Outbreak Research Team

The Institute of Tropical Medicine (ITM) has a rich history of being involved in outbreak investigation, research and response. This stretches from our historical and continued involvement in outbreaks of Ebola and Marburg to more recent work related to cholera and antimicrobial resistance. In a highly interconnected world, it is vital that ITM continues to innovate and develop its outbreak research capacity.
The Outbreak Research Team (ORT) at ITM enhances understanding of what drives the transmission and spread of outbreak-prone diseases, designs and evaluates methods and models for early detection, as well as assesses different outbreak prevention and control intervention strategies. Working primarily in low-resource settings, the ORT has a mission to ‘strengthen the evidence-base for improved outbreak preparedness, response, recovery and resilience through inter-disciplinary applied research’.

The ORT is always on stand-by to do research interventions in outbreaks worldwide. Our eight-member team is composed of the following expertise and experience:

Birgit De Smet (MSc) is a biomedical scientist from the Unit of Tropical Laboratory Medicine at ITM.
Since 2008 she has been involved in laboratory capacity building projects with ITM’s partner institutes focusing on diagnosis of bacterial and viral infections.

Anja De Weggheleire (MD, MPH) is a clinical researcher with experience as clinician, researcher and programme manager in emergencies and long-term projects in Africa, Asia and Central America, working for Médecins Sans Frontières (10 years) and ITM (7 years). She has a keen interest in clinical and diagnostic research aiming to improve quality of care during frequent (e.g. measles, cholera, typhoid fever) and less frequent (hemorrhagic fever) outbreaks.

Dena Javadi (MSPH) is a health systems scientist with experience in design and evaluation of complex health system interventions. She’s worked across a range of countries in topics such as access to medicines, primary care strengthening, evidence-informed decision-making, systems thinking in healthcare design, and health workforce management.

Ginger Johnson (PhD, MPH, LLM) is a medical anthropologist with formative research experience on a range of complex health and humanitarian emergencies from the impact of political violence and war on refugee women and children, to recent disease outbreaks such as Ebola and Zika. She has conducted research in East, West, and Southern Africa, North and South Asia, and in the Middle East and North Africa.

Joachim Mariën (MSc, PhD) is a disease ecologist whose work in the field has been concentrated in Tanzania and Guinea. He has concentrated most of his work on the transmission dynamics of rodent-borne parasites, including Lassa virus, and has a keen interest in zoology, molecular biology and mathematical modelling.

Philippe Selhorst (MSc, PhD) is a medical virologist with an interest in infectious diseases and molecular epidemiology.
He has broad experience in viral culture, next-generation sequencing technologies, and antiviral drug discovery and has successfully led research projects in South Africa focusing on HIV transmission, drug resistance and microbicides.

Wim Van Bortel (MSc, PhD) is a medical entomologist with over 25 years of experience in research of vectors and vector-borne diseases. His research focuses on disentangling the role of arthropod vectors in transmission systems in order to improve vector-borne diseases prevention and control. His studies are primarily done in Africa, Southeast Asia and Belgium.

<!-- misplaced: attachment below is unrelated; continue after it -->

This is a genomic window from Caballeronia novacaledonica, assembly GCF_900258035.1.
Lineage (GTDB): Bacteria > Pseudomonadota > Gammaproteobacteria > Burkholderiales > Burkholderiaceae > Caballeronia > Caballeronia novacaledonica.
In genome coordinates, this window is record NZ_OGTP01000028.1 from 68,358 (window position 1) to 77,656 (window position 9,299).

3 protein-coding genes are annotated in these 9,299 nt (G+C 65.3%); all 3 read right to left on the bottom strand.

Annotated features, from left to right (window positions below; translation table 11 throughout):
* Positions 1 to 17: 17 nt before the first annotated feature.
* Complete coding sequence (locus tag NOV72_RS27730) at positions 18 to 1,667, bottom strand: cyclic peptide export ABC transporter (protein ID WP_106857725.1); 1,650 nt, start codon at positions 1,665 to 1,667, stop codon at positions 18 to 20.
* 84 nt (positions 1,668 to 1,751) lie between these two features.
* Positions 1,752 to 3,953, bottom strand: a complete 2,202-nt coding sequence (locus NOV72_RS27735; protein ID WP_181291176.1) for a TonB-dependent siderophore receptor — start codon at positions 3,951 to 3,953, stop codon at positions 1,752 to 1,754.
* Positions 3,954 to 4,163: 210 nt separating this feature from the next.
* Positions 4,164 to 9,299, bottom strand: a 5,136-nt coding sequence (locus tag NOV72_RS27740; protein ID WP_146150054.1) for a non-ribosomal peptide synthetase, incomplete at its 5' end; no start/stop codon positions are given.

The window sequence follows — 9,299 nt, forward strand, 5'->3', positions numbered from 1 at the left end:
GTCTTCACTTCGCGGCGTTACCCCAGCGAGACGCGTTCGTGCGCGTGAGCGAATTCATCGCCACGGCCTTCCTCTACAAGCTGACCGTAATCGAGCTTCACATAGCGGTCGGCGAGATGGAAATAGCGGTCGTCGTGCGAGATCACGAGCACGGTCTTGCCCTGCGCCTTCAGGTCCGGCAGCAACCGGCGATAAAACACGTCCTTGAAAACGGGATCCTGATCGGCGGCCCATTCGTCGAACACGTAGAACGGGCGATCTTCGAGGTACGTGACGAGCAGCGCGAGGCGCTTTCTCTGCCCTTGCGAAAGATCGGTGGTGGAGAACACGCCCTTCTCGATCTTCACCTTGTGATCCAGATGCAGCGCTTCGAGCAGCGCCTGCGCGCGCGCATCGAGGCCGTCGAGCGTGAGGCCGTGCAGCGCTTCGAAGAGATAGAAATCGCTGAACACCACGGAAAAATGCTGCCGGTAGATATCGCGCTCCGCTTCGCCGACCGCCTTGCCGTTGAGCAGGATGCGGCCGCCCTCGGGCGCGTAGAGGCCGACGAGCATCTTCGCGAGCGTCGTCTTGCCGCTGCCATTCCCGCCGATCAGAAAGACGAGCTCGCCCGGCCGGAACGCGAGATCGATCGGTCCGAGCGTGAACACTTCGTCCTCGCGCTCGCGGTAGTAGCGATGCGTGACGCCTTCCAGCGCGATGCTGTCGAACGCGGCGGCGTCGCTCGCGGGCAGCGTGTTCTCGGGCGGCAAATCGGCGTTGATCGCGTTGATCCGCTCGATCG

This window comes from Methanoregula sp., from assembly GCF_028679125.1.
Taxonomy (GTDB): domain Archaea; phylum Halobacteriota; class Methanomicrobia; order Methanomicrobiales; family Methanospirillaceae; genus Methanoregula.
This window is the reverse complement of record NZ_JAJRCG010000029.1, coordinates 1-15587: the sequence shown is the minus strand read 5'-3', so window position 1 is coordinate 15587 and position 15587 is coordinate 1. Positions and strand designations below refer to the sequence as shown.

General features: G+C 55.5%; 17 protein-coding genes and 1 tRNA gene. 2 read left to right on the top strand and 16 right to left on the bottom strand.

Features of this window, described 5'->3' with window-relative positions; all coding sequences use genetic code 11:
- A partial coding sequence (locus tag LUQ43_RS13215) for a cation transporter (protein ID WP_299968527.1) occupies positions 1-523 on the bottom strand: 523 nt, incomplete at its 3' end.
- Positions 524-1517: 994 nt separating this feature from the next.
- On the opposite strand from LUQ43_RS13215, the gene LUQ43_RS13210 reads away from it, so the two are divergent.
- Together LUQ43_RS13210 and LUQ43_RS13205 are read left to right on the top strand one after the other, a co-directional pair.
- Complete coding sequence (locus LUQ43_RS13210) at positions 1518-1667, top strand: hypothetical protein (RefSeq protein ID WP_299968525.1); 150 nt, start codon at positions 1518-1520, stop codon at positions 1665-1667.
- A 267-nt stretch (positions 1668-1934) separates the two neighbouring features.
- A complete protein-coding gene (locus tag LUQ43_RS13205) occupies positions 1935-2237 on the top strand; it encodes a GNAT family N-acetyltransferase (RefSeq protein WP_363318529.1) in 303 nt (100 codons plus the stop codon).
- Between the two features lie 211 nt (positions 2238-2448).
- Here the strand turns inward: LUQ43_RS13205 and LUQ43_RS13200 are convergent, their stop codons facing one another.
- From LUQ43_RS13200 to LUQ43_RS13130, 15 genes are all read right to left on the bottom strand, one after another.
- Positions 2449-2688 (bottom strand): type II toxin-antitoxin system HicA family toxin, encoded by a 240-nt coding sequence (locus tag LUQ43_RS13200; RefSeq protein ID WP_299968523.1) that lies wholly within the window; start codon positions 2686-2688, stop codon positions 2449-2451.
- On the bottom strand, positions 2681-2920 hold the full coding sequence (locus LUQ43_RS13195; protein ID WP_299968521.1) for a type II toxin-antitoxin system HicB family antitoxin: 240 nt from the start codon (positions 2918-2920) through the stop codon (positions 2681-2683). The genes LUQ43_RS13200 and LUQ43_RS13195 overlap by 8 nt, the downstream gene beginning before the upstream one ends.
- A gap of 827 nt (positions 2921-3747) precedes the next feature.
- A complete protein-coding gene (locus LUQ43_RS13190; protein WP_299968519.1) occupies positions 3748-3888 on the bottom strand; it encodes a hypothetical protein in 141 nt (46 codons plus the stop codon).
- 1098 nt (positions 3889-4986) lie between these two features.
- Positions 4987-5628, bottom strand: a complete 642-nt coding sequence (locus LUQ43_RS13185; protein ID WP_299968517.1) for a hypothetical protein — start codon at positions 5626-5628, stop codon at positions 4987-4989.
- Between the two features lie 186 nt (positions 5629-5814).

Florian Vogt (MD, MSc, PhD) is an epidemiologist and medical scientist with particular interest in infectious disease outbreak research, evidence-based humanitarian interventions, and neglected tropical diseases. He has a successful track record of establishing research collaborations and leading field- and desk-based research in humanitarian interventions and international health that cover academia, non-governmental organisations, and international organisations.

In addition to our core ORT members, additional ITM staff may serve as a resource pool to reinforce research activities during an outbreak.

ORT members are supported by an interdepartmental steering committee containing one senior researcher from each department at ITM – Clinical Sciences, Biomedical Sciences and Public Health.

Johan van Griensven (MD, MMed, PhD, MSc) is trained as an internist (KU Leuven) and clinical epidemiologist (LSHTM). Between 2004 and 2014, he was based as clinician and researcher in Africa (including three years with Médecins Sans Frontières) and Asia. He currently heads the Unit of Neglected Tropical Diseases at ITM. He acted as coordinating investigator of the Ebola-Tx Consortium, which conducted a clinical trial on convalescent plasma as treatment for Ebola virus disease in Guinea (

Wim Van Bortel (see above)

Veerle Vanlerberghe (MD, MSc, PhD) is a medical doctor who studied at the University of Ghent. Before joining ITM in 2003, she worked as a medical doctor and coordinator for Médecins Sans Frontières. She works in the Tropical Infectious Disease group in the Department of Public Health, focusing her research on the epidemiology of arboviruses. She teaches in several course components of the Master of Public Health and is a scientific collaborator in development cooperation programs in Democratic Republic of Congo and Cuba.


We can’t do it alone! In order to accomplish the objectives of the ORT, ITM is partnering with the Global Outbreak Alert and Response Network (GOARN) and African coaLition for Epidemic Research, Response and Training (ALERRT), in addition to national and international actors involved in outbreak investigations, research and response.

Funding for the Outbreak Research Team is made possible by the support of the Flemish Ministry of Economy, Sciences and Innovation (EWI). EWI is contributing €2,5 million over a three-year period.